For a long time, software developers have enjoyed build systems to help them build their code. These build systems keep track of dependencies and call the appropriate tools to run the design flow or parts thereof. In this article, we try to give an overview of currently available build tools for VHDL and (System)Verilog projects.
While we attempt to give a complete overview, it may be that we’ve missed an HDL (Hardware Description Language) build tool, or that we’ve missed some of a build system’s strengths or weaknesses. Build systems, as any piece of software, also evolve over time, so new ones may show up, and existing ones may improve … or disappear.
FPGA design suites usually come with a built-in build system. Their IDEs have buttons to run simulation and synthesis, to generate a bitstream, etc. When activating such a button, the FPGA tool ensures that all intermediate steps run as required.
ASIC flows, which usually rely on a variety of tools from different vendors, don’t come with this kind of build automation. Also, complex FPGA designs may require a more elaborate design flow than the one offered by the FPGA design suite.
A number of HDL specific build systems exist. Alternatively, software build systems may be tweaked to build HDL designs. As a third option, design teams may rely on a suite of home-grown scripts for project builds. These scripts may have accumulated a tremendous amount of know-how over the years, but the fact that they often grow organically, driven by the needs of each project, makes them hard to maintain. Scripts may be written in a polyglot of scripting languages such as Python, Perl, Tcl, Bourne shell, C shell, Makefiles, etc. which doesn’t make their maintenance easier.
We’re unsure which build systems are currently used by design teams to build their designs. Our suspicion is that many design teams either use the build system of their FPGA suite, or they use home-grown scripts for building designs. Readers are encouraged to share their views and experience on this subject as a comment.
Hdlmake (documentation) is a tool designed to help FPGA designers to manage and share their HDL code by automatically finding file dependencies, writing synthesis & simulation Makefiles, and fetching IP-Core libraries from remote repositories.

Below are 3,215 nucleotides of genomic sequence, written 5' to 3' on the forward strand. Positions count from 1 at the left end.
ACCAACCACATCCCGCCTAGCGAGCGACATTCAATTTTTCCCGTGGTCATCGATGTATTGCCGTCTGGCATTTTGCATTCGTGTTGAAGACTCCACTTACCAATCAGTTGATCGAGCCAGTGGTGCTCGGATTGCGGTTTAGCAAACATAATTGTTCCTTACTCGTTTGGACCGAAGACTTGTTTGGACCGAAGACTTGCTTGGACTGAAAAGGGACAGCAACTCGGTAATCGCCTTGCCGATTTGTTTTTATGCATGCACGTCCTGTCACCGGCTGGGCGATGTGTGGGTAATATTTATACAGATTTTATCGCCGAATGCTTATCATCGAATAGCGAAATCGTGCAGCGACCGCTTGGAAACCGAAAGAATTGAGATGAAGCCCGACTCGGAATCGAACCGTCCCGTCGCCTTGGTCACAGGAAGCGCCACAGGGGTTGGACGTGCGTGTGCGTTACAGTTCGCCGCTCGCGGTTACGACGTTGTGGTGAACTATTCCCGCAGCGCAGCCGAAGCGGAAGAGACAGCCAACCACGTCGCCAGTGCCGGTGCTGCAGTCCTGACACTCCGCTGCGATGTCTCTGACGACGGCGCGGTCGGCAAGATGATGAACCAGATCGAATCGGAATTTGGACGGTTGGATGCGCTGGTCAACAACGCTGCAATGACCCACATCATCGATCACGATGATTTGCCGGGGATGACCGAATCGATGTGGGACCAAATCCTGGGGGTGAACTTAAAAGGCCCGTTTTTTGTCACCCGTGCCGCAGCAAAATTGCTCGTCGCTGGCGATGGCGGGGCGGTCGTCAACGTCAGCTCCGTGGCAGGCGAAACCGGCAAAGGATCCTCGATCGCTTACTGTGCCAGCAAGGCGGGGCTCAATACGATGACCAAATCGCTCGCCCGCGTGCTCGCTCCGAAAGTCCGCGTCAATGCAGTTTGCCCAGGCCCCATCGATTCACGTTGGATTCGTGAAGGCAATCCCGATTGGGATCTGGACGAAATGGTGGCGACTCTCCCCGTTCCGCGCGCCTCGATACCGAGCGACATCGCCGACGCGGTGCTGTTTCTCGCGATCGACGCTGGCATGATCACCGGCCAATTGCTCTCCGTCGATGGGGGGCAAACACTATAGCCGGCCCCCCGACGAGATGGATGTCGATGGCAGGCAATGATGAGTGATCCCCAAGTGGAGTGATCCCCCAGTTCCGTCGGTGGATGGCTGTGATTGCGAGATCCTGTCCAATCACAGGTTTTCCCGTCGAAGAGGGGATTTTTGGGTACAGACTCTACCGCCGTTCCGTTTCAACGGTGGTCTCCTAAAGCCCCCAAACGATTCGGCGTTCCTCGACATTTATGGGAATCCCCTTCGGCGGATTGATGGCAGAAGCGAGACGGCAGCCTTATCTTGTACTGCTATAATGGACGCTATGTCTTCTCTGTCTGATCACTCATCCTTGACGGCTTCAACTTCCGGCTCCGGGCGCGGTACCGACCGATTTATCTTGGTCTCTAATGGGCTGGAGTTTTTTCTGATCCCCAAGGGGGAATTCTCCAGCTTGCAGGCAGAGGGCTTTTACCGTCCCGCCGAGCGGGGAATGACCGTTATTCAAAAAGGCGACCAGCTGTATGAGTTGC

Hdlmake supports modular design. A
Manifest.py must be added to each
module, detailing the files of the module as well as its dependencies.
Once the manifests are in place, hdlmake can optionally download
dependencies from a remote revision control system, and generate
Makefiles for a number of simulators and FPGA synthesis tools.
A small trial showed that hdlmake generates simulation and synthesis
Makefiles nicely. After running
hdlmake, one runs
actually start the simulation or synthesis. From the range of
supported tools, hdlmake is clearly intended for FPGA designs. A
drawback is that the manifests need to be maintained by hand. Support
for folders with design files, instead of requiring to list individual
files, would certainly be an asset.
Hdlmake is written in python. It runs on Linux and Windows. Both VHDL and Verilog are supported as design languages, and for dependencies in remote source code management, both git and subversion are supported.
This pair of tools decouples build management (FuseSoC) and running particular tools like simulators and synthesis (Edalize).
(documentation) is a package
manager and a set of build tools for HDL (Hardware Description
Language) code. FuseSoC design units are named cores. FuseSoC uses
core files, which are written in YAML format, to describe each
core’s files, parameters, dependencies and targets (simulation,
Edalize (documentation) is a Python Library for interacting with Electronic Design Automation (EDA) tools, such as HDL simulators and synthesis tools. It can create project files for supported tools and run them in batch or GUI mode (where supported). Edalize gets its input as EDA Metadata (EDAM), which is a data structure containing all input parameters that an EDA tool may need.
Installation of FuseSoC and Edalize is straightforward using Python and pip. Getting FuseSoC to work was confusing at first. Error messages were hard to understand, the reference manual looks incomplete, and the user manual mainly discusses an example. However, after figuring out the correct tool options, we could generate a Makefile and tcl scripts and run a simulation.
Bender (documentation) is a dependency management tool for hardware design projects. The basic design unit of Bender is called a package. A manifest, written in YAML, describes the package, its metadata, its dependencies and its source files.